Yes you could certainly use a diminished chord to approach the C-7.
Regarding the Edim7 chord approaching F-7:
The Edim7 chord can also be seen as a
rootless C7b9 chord
If you take the notes of Edim7, we have E-G-Bb-Db, and if we add a C in the bass, we then have C7b9.
This is true for all diminished chords, and often they are functioning as dominant chords in disguise.
So the Edim7 to F-7 could be seen as a C7b9 to F-7 which is simply a V7 - i-7 resolution.
Coming back to your question:
For the final chord in the tune, Matt shows a number of different tensions that can be played over the G7 chord taking us back to C-7 at the top of the form.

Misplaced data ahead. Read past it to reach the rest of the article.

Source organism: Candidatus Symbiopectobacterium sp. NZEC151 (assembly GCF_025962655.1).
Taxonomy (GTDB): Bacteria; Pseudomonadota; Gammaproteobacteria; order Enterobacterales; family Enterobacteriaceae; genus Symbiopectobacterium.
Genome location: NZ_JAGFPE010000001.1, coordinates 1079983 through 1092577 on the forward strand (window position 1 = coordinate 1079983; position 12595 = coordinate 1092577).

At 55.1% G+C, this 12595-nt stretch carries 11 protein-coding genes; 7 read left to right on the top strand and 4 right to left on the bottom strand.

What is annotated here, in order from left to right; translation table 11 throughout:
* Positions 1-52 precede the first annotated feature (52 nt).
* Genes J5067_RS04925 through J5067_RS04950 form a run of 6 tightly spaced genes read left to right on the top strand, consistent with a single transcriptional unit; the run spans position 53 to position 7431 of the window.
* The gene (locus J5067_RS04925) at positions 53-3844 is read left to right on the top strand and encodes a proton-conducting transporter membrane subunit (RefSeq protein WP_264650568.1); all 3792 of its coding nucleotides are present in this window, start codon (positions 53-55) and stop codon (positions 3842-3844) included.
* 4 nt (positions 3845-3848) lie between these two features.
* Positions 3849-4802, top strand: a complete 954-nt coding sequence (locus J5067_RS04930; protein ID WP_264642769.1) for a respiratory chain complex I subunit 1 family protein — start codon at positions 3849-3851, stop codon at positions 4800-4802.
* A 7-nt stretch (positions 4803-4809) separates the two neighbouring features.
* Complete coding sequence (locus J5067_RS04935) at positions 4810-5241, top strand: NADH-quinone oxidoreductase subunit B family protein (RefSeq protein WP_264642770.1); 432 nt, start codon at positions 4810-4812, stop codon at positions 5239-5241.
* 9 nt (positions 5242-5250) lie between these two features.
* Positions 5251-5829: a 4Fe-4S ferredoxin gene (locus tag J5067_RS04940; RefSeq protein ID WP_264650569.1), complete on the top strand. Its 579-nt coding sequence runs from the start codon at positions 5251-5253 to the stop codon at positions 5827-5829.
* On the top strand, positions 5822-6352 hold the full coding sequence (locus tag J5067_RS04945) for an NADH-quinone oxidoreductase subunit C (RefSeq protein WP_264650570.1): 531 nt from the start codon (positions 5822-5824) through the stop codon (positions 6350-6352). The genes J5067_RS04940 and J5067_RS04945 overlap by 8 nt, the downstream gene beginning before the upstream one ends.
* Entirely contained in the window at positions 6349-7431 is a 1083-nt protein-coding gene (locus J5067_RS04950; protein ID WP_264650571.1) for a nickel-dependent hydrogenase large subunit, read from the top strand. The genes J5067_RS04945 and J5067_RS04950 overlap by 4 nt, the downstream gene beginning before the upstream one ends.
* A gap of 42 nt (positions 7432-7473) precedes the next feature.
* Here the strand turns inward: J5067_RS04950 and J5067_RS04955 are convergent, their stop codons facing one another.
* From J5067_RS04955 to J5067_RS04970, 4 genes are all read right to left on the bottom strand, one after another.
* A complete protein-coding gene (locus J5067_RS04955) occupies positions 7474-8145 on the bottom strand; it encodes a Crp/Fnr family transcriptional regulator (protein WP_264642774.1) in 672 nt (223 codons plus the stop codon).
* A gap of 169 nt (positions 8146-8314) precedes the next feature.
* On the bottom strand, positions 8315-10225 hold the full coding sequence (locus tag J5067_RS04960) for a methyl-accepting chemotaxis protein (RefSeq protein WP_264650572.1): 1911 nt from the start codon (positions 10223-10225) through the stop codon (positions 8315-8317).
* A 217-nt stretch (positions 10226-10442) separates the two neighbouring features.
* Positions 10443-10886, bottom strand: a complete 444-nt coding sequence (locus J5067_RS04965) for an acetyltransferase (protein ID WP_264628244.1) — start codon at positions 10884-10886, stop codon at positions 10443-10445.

He does actually use a diminished chord at 7:07 in the tutorial:
He calls it a rootless G7b9, which as we just identified above, is also a diminished chord.
It looks like a Ddim7 chord. However, it’s also important to understand that diminished chords are symmetrical in the sense that when we invert the voicing, we have the same interval combination.
So Ddim7 is also Fdim7, Abdim7, and Bdim7.
Furthermore, each one of those diminished chords can function as G7b9, Bb7b9, Db7b9, and E7b9.
That’s quite a lot to take in, but check out this lesson for more information:
Diminished theory is a fascinating subject, our course on diminished chords contains lots of great application examples.
We also have a thread on Diminished Scale Theory that you might find interesting:
Hi Hayden, in the handout titled Diminished Scale Patterns, what is the basis of the Diminished Scale ? I am curious about the accidentals. Sorry for what may seem like a simplistic question.